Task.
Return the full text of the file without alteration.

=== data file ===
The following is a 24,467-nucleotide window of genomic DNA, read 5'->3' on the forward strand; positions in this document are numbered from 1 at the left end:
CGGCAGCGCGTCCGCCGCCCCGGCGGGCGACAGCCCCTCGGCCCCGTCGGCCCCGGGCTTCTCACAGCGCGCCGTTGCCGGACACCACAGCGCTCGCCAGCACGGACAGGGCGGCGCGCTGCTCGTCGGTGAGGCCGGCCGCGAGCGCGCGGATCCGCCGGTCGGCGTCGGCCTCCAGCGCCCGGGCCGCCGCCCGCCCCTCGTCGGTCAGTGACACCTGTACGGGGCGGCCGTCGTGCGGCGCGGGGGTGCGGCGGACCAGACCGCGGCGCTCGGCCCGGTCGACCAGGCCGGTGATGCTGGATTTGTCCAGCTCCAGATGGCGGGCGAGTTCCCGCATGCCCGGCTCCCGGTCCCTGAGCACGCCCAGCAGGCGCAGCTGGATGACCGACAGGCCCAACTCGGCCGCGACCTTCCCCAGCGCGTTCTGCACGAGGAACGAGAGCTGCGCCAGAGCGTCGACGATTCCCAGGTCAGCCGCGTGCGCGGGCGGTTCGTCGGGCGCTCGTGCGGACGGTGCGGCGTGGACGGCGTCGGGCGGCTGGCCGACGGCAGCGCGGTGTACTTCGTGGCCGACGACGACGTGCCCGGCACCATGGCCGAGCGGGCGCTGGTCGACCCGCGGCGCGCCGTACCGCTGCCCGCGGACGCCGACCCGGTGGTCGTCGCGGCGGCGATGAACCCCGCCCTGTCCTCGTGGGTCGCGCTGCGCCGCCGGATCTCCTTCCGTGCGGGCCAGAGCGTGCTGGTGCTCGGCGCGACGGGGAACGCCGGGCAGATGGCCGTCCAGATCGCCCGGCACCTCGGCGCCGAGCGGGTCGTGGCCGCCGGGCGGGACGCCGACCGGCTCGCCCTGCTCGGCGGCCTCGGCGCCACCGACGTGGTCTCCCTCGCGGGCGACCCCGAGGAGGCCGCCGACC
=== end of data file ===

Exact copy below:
The following is a 24,467-nucleotide window of genomic DNA, read 5'->3' on the forward strand; positions in this document are numbered from 1 at the left end:
CGGCAGCGCGTCCGCCGCCCCGGCGGGCGACAGCCCCTCGGCCCCGTCGGCCCCGGGCTTCTCACAGCGCGCCGTTGCCGGACACCACAGCGCTCGCCAGCACGGACAGGGCGGCGCGCTGCTCGTCGGTGAGGCCGGCCGCGAGCGCGCGGATCCGCCGGTCGGCGTCGGCCTCCAGCGCCCGGGCCGCCGCCCGCCCCTCGTCGGTCAGTGACACCTGTACGGGGCGGCCGTCGTGCGGCGCGGGGGTGCGGCGGACCAGACCGCGGCGCTCGGCCCGGTCGACCAGGCCGGTGATGCTGGATTTGTCCAGCTCCAGATGGCGGGCGAGTTCCCGCATGCCCGGCTCCCGGTCCCTGAGCACGCCCAGCAGGCGCAGCTGGATGACCGACAGGCCCAACTCGGCCGCGACCTTCCCCAGCGCGTTCTGCACGAGGAACGAGAGCTGCGCCAGAGCGTCGACGATTCCCAGGTCAGCCGCGTGCGCGGGCGGTTCGTCGGGCGCTCGTGCGGACGGTGCGGCGTGGACGGCGTCGGGCGGCTGGCCGACGGCAGCGCGGTGTACTTCGTGGCCGACGACGACGTGCCCGGCACCATGGCCGAGCGGGCGCTGGTCGACCCGCGGCGCGCCGTACCGCTGCCCGCGGACGCCGACCCGGTGGTCGTCGCGGCGGCGATGAACCCCGCCCTGTCCTCGTGGGTCGCGCTGCGCCGCCGGATCTCCTTCCGTGCGGGCCAGAGCGTGCTGGTGCTCGGCGCGACGGGGAACGCCGGGCAGATGGCCGTCCAGATCGCCCGGCACCTCGGCGCCGAGCGGGTCGTGGCCGCCGGGCGGGACGCCGACCGGCTCGCCCTGCTCGGCGGCCTCGGCGCCACCGACGTGGTCTCCCTCGCGGGCGACCCCGAGGAGGCCGCCGACC